In a 17 September tweet he stated firmly that, «Today the Holy Eparchial Synod declared that there is no religious exemption from any vaccine, including the COVID19 vaccine. Any such letter written by any clergyman of the Holy Archdiocese of America is not valid. No clergy are to issue such religious exemption letters.»

Elpidophoros draws fire from Nicosia, Athens

When Archbishop Elpidophoros – who is a member of the Greek minority of Istanbul, where he was born and raised in his early youth, and has Turkish citizenship – accepted an invitation and attended the inauguration and ribbon cutting by Erdogan of the new Turkish House right across from UN headquarters, little did he know that he would stir a small political maelstrom in Greece and Cyprus.

The reason was the fact that the event was attended by Turkish-Cypriot leader Ersin Tatar, who in concert with Erdogan is demanding a two-state solution on Cyprus. Naturally, Tatar attended the event as the “president” of the breakaway state established in 1983 (TRNC) in the Turkish-occupied northern part of the island, which is recognised only by Turkey.

It should be noted that the inauguration was attended by Antonio Guterres who in a warm statement extolled Turkey’s geostrategic role, particularly as regards managing the huge refugee and migration problem.

Elpidophoros referred to the event in a tweet on the day of the inauguration of Turkish House that ignored the fleeting diplomatic brouhaha in Nicosia and Athens, and stood up for the rights of the patriarchate.

“I congratulated Pres. Erdogan on the opening of the Turkevi Center [Turkish House], together with UN SG Guterres. As always I insist on the importance of the Ecumenical Patriarchate, the re-opening of the Halki Theological School, and supporting the rights of religious minorities of Turkey,” he wrote.

The knee-jerk reaction of Nicosia and Athens was swift and tempestuous, because the leadership of Greece and Cyprus saw Elpidophoros’ move as an indirect legitimisation of Tatar and his role in torpedoing Cyprus settlement talks in the UN framework, which calls for the creation of a bi-zonal, bi-communal federation, and not international recognition of the illegal, breakaway state established by Ankara in the Turkish-occupied north and supported financially and with a 40,000 strong army by Turkey.

Cyprus’ President Nicos Anastasiades at the last minute cancelled a scheduled meeting with Elpidophoros. A segment of the press in Cyprus unleashed criticism that the move was simply counter-productive political grandstanding.

A spate of reports in the Greek press indicated that Prime Minister Mitsotakis was about to do the same but decided not to when more prudent views prevailed, as such a move would transform the tempest in a teapot over Tatar into a full-fledged rupture of relations between the Greek government and the Archbishop of America.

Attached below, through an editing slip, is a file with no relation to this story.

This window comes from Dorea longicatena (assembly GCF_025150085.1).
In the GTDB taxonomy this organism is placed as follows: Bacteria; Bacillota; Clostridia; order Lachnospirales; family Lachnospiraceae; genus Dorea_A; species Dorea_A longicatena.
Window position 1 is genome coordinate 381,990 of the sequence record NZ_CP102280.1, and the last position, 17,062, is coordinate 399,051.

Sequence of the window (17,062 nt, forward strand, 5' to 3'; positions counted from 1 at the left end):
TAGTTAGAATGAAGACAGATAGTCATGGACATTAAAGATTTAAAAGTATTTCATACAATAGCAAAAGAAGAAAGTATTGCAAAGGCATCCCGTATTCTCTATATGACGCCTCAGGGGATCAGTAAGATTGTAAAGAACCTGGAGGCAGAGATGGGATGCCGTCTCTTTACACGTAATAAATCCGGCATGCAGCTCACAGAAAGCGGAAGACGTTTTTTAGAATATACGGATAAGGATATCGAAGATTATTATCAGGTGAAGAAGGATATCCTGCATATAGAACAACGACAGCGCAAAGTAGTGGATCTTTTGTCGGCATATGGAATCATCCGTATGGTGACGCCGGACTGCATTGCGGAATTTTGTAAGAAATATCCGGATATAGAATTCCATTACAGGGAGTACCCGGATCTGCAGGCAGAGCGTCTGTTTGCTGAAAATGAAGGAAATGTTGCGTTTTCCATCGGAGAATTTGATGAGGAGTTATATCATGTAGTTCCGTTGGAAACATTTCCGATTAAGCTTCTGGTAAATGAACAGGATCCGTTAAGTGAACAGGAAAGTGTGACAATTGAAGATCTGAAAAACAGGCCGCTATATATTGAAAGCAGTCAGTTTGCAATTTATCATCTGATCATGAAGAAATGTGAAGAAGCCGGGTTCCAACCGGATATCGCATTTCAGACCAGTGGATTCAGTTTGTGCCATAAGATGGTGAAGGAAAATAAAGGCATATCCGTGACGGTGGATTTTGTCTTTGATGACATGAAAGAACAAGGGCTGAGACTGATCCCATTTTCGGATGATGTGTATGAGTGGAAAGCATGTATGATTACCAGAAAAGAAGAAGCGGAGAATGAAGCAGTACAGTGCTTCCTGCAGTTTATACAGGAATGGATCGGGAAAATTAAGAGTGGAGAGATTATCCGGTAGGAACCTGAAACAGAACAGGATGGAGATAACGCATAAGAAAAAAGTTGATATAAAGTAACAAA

That would have been a diplomatic disaster for both sides, alienating from Athens and burning bridges with one of the most powerful and influential voices of the Greek-American community.

Hence, Mitsotakis and Elpidophoros will indeed meet today at Ground Zero, where the archbishop will take the PM on a tour of the splendid marble Saint Nicholas National Shrine, which bears some architectural similarities with Hagia Sophia, that has been erected as a symbol of peace and brotherhood and a place of prayer on a site of untold disaster, exactly 20-years after the attacks on the World Trade Center shook the planet. They are also to meet privately.

The delicate balancing act of the Ecumenical Patriarchate

Whether or not he knew Tatar would be attending Erdogan’s grandiose ceremony– which was not unlikely – Elpidophoros attended both as archbishop and as the representative of the Ecumenical Patriarchate, which over the decades has had to make strenuous efforts to maintain good relations with an often oppressive Turkish state and government. These good relations are important for the patriarchate’s survival in an often hostile environment.

Few without inside knowledge of the workings of the patriarchate know how difficult a balancing act that can be, as the patriarch must engage in a diplomatic and judicial struggle to persuade Turkish authorities to respect the basic rights of the dwindling Greek minority of Istanbul and of the Ecumenical Patriarchate itself, even as he makes foreign leaders and countries aware of its predicament.

According to the protocol, a visit with the Turkish Ambassador is standard fare on all of Vartholomeos’ many trips to foreign capitals.

A refusal by Elpidophoros to accept an invitation to attend Erdogan’s celebrations would clearly be interpreted as an insult and affront to Turkey’s authoritarian president by both the archbishop and the Ecumenical Patriarchate itself, with unforeseeable consequences for the first-ranking Church of Eastern Orthodoxy, the seat of which for 17 centuries has been in Constantinople, today’s Istanbul.

It is indeed hard to fathom how the Greek PM may have thought of entering into a diplomatic row with an institution that serves as an invaluable bridge between Greece and the US and between Greece and Turkey, as the Ecumenical Patriarch’s frequent declarations about the overarching importance of peace and justice in the relations between the two neighbouring countries and peoples have made Vartholomeos a towering voice of reconciliation.

What is important is that the PM avoided the temptation and trap, realising, one hopes, the invaluable role of the Ecumenical Patriarchate and the Archdiocese of America as a bridge over troubled waters, ignoring the voices of frenzied super-patriots, and avoiding petty political grandstanding for his domestic audience and political base.